There seems to be a bit of a vogue for dressing down and pretending the whole thing’s oh-so-casual-and-ironic-really, but it’s the only day everyone in the room is going to be looking at you, whether you like it or not, so you want it to be for the right reasons. And the shoes. Obviously these have to be fab, but not too high – don’t want to go hurtling down the aisle dislocating your dad’s shoulder and tearing your dress. Then there’s the food, the place, the music….. If you don’t want to think about any of these things you are guaranteed there will be someone contactable online to do it for you. All you need is a few hours and several web searches to find them.
Rewards are an essential part of any writing process. They needn’t be anything extravagant, but here are a few examples:
1. Going for a walk. I have a friend who, while writing her dissertation, treated both herself and her boyfriend to a walk every time she managed to produce a good sentence. Depending on the weather, this can range from a dash across the road to the shop to a pleasant stroll perhaps taking in a couple of shops on the way. If you’re lucky you’ll have a dog so your walk will not only be a reward, but also a kindly gesture.
2. Food. This is my reward of choice. The other day a packet of minstrels seemed to be the only thing that could possibly satiate the sudden yearning I felt for some chocolate. I tried to ignore it, but suddenly it dawned on me that perhaps I was pre-menstrual. “I must be pre-menstrual!”, I thought, “I don’t just want some chocolate, I NEED some!”. By the time I had put on my trainers and coat I had convinced myself that not only did I need chocolate, but having written a whole hundred words, I deserved it too.
3. Watching television. Chances are if you’re working during the day and like neither Kilroy nor cricket there won’t be anything on so not only will this not be a reward, but it will also not be very time-consuming. Not much of a treat.
4. Friends/Flatmates. These can be endlessly diverting. One of my flatmates worries that one day I may write about him and say something embarrassing. In all honesty I think he hopes I will write about him so any time spent talking to him could, in a roundabout sort of way, be research into his character in the search for insightful/amusing tidbits. You may also have a healthy stock of friends you haven’t spoken to for a while. It’s possible you don’t actually want to talk to them, but in the midst of international conflict you surely owe it to yourself and them to re-establish links. Honest.
5. Miscellaneous. These could include listening to music, reading, looking out the window (see below), having a bath, doing a pilates class (unless you have rubberised joints this will not feel like a reward of any sort, but it’s good for you and it’s not writing). Basically anything that doesn’t require you to sit in front of a computer or piece of paper.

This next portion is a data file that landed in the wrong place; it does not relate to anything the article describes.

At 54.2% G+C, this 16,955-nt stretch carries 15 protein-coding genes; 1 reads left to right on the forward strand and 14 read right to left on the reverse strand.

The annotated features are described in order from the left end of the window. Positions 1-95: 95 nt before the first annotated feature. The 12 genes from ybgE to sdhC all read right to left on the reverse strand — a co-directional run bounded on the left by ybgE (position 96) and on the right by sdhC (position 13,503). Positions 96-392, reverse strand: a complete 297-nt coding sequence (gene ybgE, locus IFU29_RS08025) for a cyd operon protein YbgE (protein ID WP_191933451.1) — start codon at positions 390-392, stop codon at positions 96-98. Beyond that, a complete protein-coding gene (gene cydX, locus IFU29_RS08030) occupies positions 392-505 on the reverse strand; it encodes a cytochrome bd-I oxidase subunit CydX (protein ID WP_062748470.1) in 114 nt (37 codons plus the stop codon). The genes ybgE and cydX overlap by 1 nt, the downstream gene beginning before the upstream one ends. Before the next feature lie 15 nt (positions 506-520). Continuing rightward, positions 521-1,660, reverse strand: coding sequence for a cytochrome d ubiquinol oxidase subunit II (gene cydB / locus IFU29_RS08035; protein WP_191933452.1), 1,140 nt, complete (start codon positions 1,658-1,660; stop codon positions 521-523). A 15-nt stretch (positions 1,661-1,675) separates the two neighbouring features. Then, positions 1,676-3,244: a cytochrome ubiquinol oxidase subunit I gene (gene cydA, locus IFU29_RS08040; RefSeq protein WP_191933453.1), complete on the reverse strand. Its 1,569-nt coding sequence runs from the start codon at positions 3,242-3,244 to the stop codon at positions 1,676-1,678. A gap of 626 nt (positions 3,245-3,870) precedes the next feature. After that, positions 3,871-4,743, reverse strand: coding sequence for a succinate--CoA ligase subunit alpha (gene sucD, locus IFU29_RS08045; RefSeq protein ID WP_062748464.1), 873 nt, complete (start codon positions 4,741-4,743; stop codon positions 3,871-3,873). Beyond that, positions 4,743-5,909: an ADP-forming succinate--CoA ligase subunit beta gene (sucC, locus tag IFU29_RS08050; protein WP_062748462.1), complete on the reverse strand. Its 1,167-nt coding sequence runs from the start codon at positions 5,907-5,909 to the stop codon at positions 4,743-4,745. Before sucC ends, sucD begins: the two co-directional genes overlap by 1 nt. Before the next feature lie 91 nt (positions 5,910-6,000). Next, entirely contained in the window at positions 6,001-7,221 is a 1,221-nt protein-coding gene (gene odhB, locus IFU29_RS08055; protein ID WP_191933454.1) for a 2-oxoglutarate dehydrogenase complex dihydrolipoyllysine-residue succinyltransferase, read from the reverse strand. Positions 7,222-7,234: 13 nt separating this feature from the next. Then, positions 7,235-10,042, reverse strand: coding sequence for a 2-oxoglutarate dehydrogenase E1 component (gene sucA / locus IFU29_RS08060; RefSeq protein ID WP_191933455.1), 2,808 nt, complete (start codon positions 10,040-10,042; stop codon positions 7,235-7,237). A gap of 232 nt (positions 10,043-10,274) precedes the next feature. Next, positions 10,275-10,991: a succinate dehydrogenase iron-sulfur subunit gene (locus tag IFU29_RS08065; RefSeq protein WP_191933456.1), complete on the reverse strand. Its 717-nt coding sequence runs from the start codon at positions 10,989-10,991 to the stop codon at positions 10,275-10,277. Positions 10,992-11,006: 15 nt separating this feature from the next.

Looking Out The Window
If you think about it, looking out the window is actually research. Unless your room looks out onto a brick wall people will pass by all day long and each one is going somewhere and taking a whole life with them. Every day they have to make decisions about where their life is going. These might be as seemingly ordinary as deciding what to have for dinner or may branch out into life-changing choices all of which could somehow be incorporated into a narrative. Across the road from my flat there is a pub called The Blind Beggar (every time I look at it I think it says “The Blind Bugger” which provides a few seconds of utterly juvenile amusement). There is always a line of motorbikes parked outside so maybe it’s a bikers’ pub, but I happen to know some very artsy people who regularly drink there. This very fact suggests that perhaps a demographic study of the drinkers would be deeply significant (it wouldn’t, but my thinking doesn’t progress that far and at the moment it occurs to me I still think it would be a good idea). There is also an alley leading to a car park: the drivers leaving the car park cannot see the pedestrians crossing the alley who cannot in turn see the drivers.
I watch to see which pedestrians and drivers approach the opening to the alley with caution and which charge up regardless. The most troubling pedestrian is undoubtedly the mother with a pushchair – doesn’t she know her child is pushed ahead of her into this pedestrian black spot? This leads me to try and think of a safer way to transport children. None of this relates in any way to a book about a woman with multiple sclerosis and a husband risking his life to get treatment for her although a tenuous link could possibly be drawn if I spent enough time thinking about it.
This leads me to conclude that, admirable though any form of creativity may be, alternative avenues should never remain unexplored. Who knows – in ten years’ time I will probably have the cleanest house in the northern hemisphere and may even have finished a chapter.
Copyright Katie Gould 2003